You don't need a crystal ball or Svengali to see that 2011 will be a trubulent year for the ecoomy and the markets. Here are some prognostications for 2011:
1. Housing Surprises To the Down Side--Yes, everyone with a pulse already knows the housing market is depressed, but I think the market is generally underestimating the impact of further price declines (call it the Bernanke Put perhaps). We have already seen confirmation from key housing indices like Case-Shiller, CoreLogic, and Altos 20 City Composite of a dramatic deterioration in home prices. This is surprising, given the fact the Fed is printing trillions of dollars to prop up asset prices. It goes to show how egregiously overvalued US home prices are. The only question is: How much worse does it get? I think we could easily see 10% across the board declines, which would mean new lows for home prices, putting more pressure on the banks as they continue to hide losses (with government approval).
2. Stocks Decline When Priced In Gold--I do not waste any more time trying to predict stock market movements. After all, I am not a HFT bot and do not understand their algorithms very well. On top of that, the Federal Reserve has openly announced they are manipulating the market higher to increase the "wealth effect." To put it plainly--THERE IS NO MARKET ANYMORE---just government intervention. Under the circumstances, it is foolhardy to guess if the market will rise or decline in 2011. What I can bet is that when compared to gold, stocks will continue their multi-year decline as dollar debasement takes it toll (thanks Zimbabwe Ben).
3. EU Debt Crisis Worsens---Again, most market participants already know the problems facing the PIIGS, but they continue to downplay the potential consequences. You can't blame them really; the Fed, ECB, etc have showed they will always bail out irresponsible gamblers even if it means destroying the value of the national currency. So I think it is reasonable to conclude that Spain and Portugal will receive a EU bailout financed, of course, by ECB monopoly money. I do not think Italy or Belgium will receive a bailout in 2011--that is what will happen in 2012. Right now, the markets remain completely ambivalent to the problems down the road in Europe. It is like the whole "sub-prime is contained" slogan in 2007 which the bulls used to propel stocks higher. Everybody with a brain knew it was a problem, but they ignored it at their peril.
4. Debt Deflation In Europe---The combination of ECB monetary policy along with recent austerity measures in the PIIGS region will all but ensure numerous countries in Europe enter a new recession. This keeps the ECB on hold throughout the entire year. Can you imagine what would happen to Spain, Ireland, etc if the ECB starts a rate hike cycle? Depression! That is why I am shocked when analysts predict an ECB rate hike in 2011. The market is expecting 50 bps by the end of 2011 which still seems too aggressive. The bifurcated economic growth in Europe is finally putting strains on the ECB. For example, the German economy needs higher rates as it is growing quite well, thanks to strong exports. But the PIIGS need low rates forever just to limp along and skirt a full blown depression. Because the EU and therefore ECB are politically oriented, they will side with easy monetary policy to preserve this misguided monetary union at all costs.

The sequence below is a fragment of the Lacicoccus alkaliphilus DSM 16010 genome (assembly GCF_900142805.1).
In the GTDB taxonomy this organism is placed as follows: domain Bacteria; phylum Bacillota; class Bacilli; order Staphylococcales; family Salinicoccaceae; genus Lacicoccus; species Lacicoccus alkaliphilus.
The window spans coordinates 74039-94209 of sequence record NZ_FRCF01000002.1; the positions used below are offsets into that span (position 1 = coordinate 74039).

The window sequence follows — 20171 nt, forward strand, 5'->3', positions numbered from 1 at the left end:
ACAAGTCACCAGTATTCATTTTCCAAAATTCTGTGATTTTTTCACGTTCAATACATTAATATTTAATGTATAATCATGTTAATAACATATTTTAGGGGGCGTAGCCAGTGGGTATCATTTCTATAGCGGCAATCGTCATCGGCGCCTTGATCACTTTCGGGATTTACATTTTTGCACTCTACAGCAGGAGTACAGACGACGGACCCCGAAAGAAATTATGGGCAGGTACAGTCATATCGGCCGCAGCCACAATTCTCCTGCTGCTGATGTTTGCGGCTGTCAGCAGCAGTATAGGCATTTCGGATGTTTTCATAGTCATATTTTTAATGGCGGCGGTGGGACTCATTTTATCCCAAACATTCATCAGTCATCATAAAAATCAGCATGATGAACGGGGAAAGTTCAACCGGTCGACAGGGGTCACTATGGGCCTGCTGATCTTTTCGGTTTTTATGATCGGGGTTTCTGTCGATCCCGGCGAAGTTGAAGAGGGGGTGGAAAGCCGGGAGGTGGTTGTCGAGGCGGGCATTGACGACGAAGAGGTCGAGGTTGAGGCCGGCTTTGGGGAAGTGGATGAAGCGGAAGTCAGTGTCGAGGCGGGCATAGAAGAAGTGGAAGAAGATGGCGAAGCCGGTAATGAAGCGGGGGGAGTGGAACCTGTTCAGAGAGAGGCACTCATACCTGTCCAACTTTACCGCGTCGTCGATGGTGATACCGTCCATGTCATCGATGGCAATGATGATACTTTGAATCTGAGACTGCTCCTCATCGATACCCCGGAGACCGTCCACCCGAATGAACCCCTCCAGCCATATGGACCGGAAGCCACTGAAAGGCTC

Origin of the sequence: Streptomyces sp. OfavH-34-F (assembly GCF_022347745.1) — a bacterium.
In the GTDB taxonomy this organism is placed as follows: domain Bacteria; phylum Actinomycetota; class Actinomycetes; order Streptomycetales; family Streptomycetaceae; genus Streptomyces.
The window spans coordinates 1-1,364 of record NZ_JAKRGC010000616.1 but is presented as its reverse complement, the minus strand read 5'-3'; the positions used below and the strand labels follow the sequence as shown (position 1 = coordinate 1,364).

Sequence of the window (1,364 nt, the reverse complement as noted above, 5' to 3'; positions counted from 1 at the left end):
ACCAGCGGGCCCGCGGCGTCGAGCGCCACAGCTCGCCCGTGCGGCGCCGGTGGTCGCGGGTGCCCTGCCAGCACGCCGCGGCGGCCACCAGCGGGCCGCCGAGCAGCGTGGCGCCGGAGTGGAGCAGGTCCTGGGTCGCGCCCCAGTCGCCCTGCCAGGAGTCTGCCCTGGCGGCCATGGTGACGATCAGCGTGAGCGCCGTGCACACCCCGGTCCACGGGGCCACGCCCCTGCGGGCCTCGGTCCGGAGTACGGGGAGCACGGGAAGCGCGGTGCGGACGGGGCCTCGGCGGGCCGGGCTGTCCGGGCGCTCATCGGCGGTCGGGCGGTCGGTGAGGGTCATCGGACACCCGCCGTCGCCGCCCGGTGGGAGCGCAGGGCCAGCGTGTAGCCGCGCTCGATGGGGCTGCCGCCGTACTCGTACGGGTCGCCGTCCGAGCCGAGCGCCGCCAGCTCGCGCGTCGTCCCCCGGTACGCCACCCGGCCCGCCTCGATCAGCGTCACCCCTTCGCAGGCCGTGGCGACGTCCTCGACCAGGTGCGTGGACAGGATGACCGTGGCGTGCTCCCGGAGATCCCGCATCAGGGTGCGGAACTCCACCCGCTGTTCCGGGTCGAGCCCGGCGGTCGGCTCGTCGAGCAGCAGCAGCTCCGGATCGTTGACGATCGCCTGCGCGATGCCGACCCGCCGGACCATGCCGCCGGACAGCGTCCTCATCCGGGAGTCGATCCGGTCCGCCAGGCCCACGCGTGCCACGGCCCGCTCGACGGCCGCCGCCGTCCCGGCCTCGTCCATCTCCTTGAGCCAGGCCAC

5. The Fed Keeps Interest Rates at 0%---As they continue with their policy of bleeding the middle class and honest savers to funnel money directly to their overlord bankster owners. This will complete 3 consecutive years of the almost 0% rate earned on money. To recoup their lost income, millions of Americans will be forced to gamble their money away in the ponzi-scheme we refer to as the stock market. All part of Zimbabwe Ben's attempt to create new and more powerful bubbles to "rescue" the economy. Commodities will continue to be favored by investors as real assets increase in popularity as they cannot be printed out of thin air. The only problem for the Dear Chairman at the Fed is what to do when oil surpasses $100 and starts to really depress consumer spending and increase input costs for companies, thereby putting pressure on margins? I can hear the term "margin contraction" becoming a popular buzz word on CNBC in 2011. The surgically enhanced stock fluffer at CNBC, Maria Bartiromo, may at first have trouble saying the term correctly, but after a few speech lessons, she will master it. But to conceal her depression at having to announce earnings misses, she may have to load up on some BOTOX extra strength to get through the year intact.
Well, there you have it, my outlook for 2011 for what it is worth. Happy trading!
Black Swan Insights